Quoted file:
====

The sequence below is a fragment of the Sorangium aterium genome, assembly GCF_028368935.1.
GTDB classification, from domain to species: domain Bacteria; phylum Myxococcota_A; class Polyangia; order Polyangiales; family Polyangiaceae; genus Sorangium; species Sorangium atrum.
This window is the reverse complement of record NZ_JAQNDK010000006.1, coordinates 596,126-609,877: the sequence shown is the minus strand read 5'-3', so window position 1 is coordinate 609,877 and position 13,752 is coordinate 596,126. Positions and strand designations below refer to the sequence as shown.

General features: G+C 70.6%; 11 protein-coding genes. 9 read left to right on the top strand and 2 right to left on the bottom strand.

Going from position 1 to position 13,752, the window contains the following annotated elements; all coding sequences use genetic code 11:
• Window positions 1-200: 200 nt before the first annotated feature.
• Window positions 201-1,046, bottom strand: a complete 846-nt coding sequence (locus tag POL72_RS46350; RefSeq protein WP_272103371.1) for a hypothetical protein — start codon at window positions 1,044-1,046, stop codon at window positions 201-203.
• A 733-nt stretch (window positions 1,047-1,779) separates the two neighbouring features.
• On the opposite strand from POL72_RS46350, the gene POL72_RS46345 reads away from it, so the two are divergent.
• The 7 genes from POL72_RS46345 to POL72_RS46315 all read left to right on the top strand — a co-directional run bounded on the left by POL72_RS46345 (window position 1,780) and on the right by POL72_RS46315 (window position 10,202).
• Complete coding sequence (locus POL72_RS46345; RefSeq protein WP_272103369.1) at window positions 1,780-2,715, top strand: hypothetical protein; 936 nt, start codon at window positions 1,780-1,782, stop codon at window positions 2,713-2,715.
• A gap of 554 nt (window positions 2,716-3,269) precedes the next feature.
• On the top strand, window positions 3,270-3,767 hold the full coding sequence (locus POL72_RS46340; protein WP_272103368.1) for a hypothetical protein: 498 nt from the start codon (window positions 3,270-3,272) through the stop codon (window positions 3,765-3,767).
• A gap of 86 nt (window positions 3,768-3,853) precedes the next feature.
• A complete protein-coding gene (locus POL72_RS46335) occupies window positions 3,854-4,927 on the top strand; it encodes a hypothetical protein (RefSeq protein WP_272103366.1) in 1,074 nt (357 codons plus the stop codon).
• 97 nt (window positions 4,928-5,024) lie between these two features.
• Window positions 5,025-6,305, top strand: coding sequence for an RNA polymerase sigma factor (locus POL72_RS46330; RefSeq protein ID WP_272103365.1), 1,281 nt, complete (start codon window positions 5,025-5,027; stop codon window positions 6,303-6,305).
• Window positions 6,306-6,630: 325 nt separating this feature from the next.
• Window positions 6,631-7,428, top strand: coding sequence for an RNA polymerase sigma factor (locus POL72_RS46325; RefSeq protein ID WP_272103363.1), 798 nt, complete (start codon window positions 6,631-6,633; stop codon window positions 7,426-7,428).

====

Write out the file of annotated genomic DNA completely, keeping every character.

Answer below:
The sequence below is a fragment of the Sorangium aterium genome, assembly GCF_028368935.1.
GTDB classification, from domain to species: domain Bacteria; phylum Myxococcota_A; class Polyangia; order Polyangiales; family Polyangiaceae; genus Sorangium; species Sorangium atrum.
This window is the reverse complement of record NZ_JAQNDK010000006.1, coordinates 596,126-609,877: the sequence shown is the minus strand read 5'-3', so window position 1 is coordinate 609,877 and position 13,752 is coordinate 596,126. Positions and strand designations below refer to the sequence as shown.

General features: G+C 70.6%; 11 protein-coding genes. 9 read left to right on the top strand and 2 right to left on the bottom strand.

Going from position 1 to position 13,752, the window contains the following annotated elements; all coding sequences use genetic code 11:
• Window positions 1-200: 200 nt before the first annotated feature.
• Window positions 201-1,046, bottom strand: a complete 846-nt coding sequence (locus tag POL72_RS46350; RefSeq protein WP_272103371.1) for a hypothetical protein — start codon at window positions 1,044-1,046, stop codon at window positions 201-203.
• A 733-nt stretch (window positions 1,047-1,779) separates the two neighbouring features.
• On the opposite strand from POL72_RS46350, the gene POL72_RS46345 reads away from it, so the two are divergent.
• The 7 genes from POL72_RS46345 to POL72_RS46315 all read left to right on the top strand — a co-directional run bounded on the left by POL72_RS46345 (window position 1,780) and on the right by POL72_RS46315 (window position 10,202).
• Complete coding sequence (locus POL72_RS46345; RefSeq protein WP_272103369.1) at window positions 1,780-2,715, top strand: hypothetical protein; 936 nt, start codon at window positions 1,780-1,782, stop codon at window positions 2,713-2,715.
• A gap of 554 nt (window positions 2,716-3,269) precedes the next feature.
• On the top strand, window positions 3,270-3,767 hold the full coding sequence (locus POL72_RS46340; protein WP_272103368.1) for a hypothetical protein: 498 nt from the start codon (window positions 3,270-3,272) through the stop codon (window positions 3,765-3,767).
• A gap of 86 nt (window positions 3,768-3,853) precedes the next feature.
• A complete protein-coding gene (locus POL72_RS46335) occupies window positions 3,854-4,927 on the top strand; it encodes a hypothetical protein (RefSeq protein WP_272103366.1) in 1,074 nt (357 codons plus the stop codon).
• 97 nt (window positions 4,928-5,024) lie between these two features.
• Window positions 5,025-6,305, top strand: coding sequence for an RNA polymerase sigma factor (locus POL72_RS46330; RefSeq protein ID WP_272103365.1), 1,281 nt, complete (start codon window positions 5,025-5,027; stop codon window positions 6,303-6,305).
• Window positions 6,306-6,630: 325 nt separating this feature from the next.
• Window positions 6,631-7,428, top strand: coding sequence for an RNA polymerase sigma factor (locus POL72_RS46325; RefSeq protein ID WP_272103363.1), 798 nt, complete (start codon window positions 6,631-6,633; stop codon window positions 7,426-7,428).